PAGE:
Walking Lunges vs Lunges

Lunges (stationary) and walking lunges are two common unilateral movement to increase movement patterning, body conditioning, and more. Below we break down both movements and determine which one is best based on your goals.

Walking Lunge

The walking lunge is a type of lunging movement that entails a lifter taking steps in a cyclical motion, which is a progression upon a forward step lunge. The demands of balance, coordination, and body control can impact some athletes and lifters, in which coaches should use the notes below to best suit the needs of athletes and fitness goers of all levels.


The lunge can be classified as an movement where a lifter drops into a single kneeling position, assumes stability at the bottom, and comes back to standing. This umbrella term includes a wide array of directions lunges (backwards, forwards, lateral, crossover, etc) as well as both stationary and walking types. For the sake of this article we will refer to “lunges” as all stationary movements. Below is a good video demonstration on how to properly lunge.

Walking Lunge and Lunge

The below sections detail four differences between walking lunges and the lunge (stationary), all of which offer coaches and athletes valuable information regarding how to program, progress, and adapt training programs for specific athletes and groups. Note, that there are a wide array of lunging variations (both stationary and walking), however this is a general overview of the differences between both categories of lunges.

Movement Application

While both lunges can have a significant role in the ability to apply gym movements into real-life and/or sporting actions, the walking lunge does help bridge the gap faster (generally). By increasing a lifter’s basic understanding of how to move fluidly, without having to think about every little joint action and step can enhance movement patterning, integrity, and movement as a whole during non-controlled situations (sports, real-life, etc). While lunges can help to increase unilateral strength, muscle, and fitness, walking lunges can also be used to increase many of the same, and then some.

Degree of Difficulty

The walking and stationary lunge is a challenging unilateral movement that targets the lower body, balance, coordination, and movement integrity. Generally speaking, lunges that area stationary require less balance, coordination, and awareness than walking variations. With that in mind, having lifters perform stationary lunges in earlier stages of training development prior to dynamic walking lunges would be a feasible progression.

Additionally, due to the less complex nature of the walking lunge, some lifters may find it easier to load heavier weights in a more fixed/stationary position so that balance and coordination are not as large of limiting factors.

Range or Motion

All lunges can have a very large potential for increased range of motion at the hip, knee, ankle, and other segments of the body. Generally speaking, a walking lunge will allow for a lifter to dictate foot placement by feel, often opting for a position that is comfortable and fluid, which can work to increase their ability to perform lunges. In the event they have issues with balance, coordination, of leg strength, coaches must adapt a program to help them build better movement (walking) or strength and neuromuscular efficiency (stationary).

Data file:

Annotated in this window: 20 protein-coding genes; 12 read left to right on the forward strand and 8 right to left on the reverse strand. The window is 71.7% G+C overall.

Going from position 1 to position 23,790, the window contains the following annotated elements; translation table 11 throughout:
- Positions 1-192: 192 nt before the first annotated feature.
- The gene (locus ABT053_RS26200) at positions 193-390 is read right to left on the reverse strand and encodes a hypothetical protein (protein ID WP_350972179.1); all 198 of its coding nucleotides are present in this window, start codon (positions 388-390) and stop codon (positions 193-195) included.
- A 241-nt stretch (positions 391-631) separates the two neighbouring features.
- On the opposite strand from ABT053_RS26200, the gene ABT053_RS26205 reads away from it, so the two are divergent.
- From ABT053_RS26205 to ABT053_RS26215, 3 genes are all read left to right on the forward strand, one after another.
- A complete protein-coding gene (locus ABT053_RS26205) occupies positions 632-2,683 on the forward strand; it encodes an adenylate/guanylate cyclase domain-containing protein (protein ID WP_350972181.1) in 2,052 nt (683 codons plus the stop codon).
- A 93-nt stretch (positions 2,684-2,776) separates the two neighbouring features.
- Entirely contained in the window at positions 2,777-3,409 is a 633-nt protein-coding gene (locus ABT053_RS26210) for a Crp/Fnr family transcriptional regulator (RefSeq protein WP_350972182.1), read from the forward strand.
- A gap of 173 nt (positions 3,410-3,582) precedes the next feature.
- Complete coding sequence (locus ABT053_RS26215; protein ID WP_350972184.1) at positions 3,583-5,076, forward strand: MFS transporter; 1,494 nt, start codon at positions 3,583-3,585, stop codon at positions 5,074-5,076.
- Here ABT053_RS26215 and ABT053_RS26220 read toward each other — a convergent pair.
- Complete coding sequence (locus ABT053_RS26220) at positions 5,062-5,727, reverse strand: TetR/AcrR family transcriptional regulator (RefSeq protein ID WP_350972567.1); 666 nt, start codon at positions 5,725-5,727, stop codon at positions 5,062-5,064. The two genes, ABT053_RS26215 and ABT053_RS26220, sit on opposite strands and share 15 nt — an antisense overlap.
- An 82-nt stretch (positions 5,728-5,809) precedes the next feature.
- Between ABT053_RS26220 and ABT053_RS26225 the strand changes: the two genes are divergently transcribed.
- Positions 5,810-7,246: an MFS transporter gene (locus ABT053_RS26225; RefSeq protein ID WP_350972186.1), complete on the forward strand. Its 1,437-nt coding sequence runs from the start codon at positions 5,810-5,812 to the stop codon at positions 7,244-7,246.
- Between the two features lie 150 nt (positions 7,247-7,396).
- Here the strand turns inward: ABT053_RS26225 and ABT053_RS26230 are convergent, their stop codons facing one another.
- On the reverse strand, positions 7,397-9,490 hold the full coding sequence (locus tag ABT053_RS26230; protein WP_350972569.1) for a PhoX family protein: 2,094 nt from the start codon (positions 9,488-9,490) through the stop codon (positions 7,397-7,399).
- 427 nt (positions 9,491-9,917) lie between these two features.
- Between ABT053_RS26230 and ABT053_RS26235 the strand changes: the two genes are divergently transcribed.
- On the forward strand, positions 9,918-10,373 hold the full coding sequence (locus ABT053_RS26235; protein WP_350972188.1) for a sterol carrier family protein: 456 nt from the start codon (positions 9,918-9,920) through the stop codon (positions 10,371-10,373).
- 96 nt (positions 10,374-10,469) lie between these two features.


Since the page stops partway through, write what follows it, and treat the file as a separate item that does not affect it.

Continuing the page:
Balance, Stability, and Proprioception

As discussed above, the walking lunge does increase the need for balance, stability, and body control, due to the non-uniform and unstable (more unstable) nature of the walking movement vs the stationary. While lunging (stationary) wcan increase unilateral balance, coordination, and proprioception, adding walking lunges into the mix will surely help translate those skills to other lifestyle and training movements.

More Lunges!

Here are some of the most popular Lunging workout articles!

Featured Image: @vthetrainer on Instagram

Mike Dewar

Mike Dewar

Mike holds a Master's in Exercise Physiology and a Bachelor's in Exercise Science. Currently, Mike has been with BarBend since 2016, where he covers Olympic weightlifting, sports performance training, and functional fitness. He's a Certified Strength and Conditioning Specialist (CSCS) and is the Assistant Strength and Conditioning Coach at New York University, in which he works primarily with baseball, softball, track and field, cross country. Mike is also the Founder of J2FIT, a strength and conditioning brand in New York City that offers personal training, online programs for sports performance, and has an established USAW Olympic Weightlifting club.

In his first two years writing with BarBend, Mike has published over 500+ articles related to strength and conditioning, Olympic weightlifting, strength development, and fitness. Mike’s passion for fitness, strength training, and athletics was inspired by his athletic career in both football and baseball, in which he developed a deep respect for the barbell, speed training, and the acquisition on muscle.

Mike has extensive education and real-world experience in the realms of strength development, advanced sports conditioning, Olympic weightlifting, and human movement. He has a deep passion for Olympic weightlifting as well as functional fitness, old-school bodybuilding, and strength sports.

Outside of the gym, Mike is an avid outdoorsman and traveller, who takes annual hunting and fishing trips to Canada and other parts of the Midwest, and has made it a personal goal of his to travel to one new country, every year (he has made it to 10 in the past 3 years). Lastly, Mike runs Rugged Self, which is dedicated to enjoying the finer things in life; like a nice glass of whiskey (and a medium to full-bodied cigar) after a hard day of squatting with great conversations with his close friends and family.

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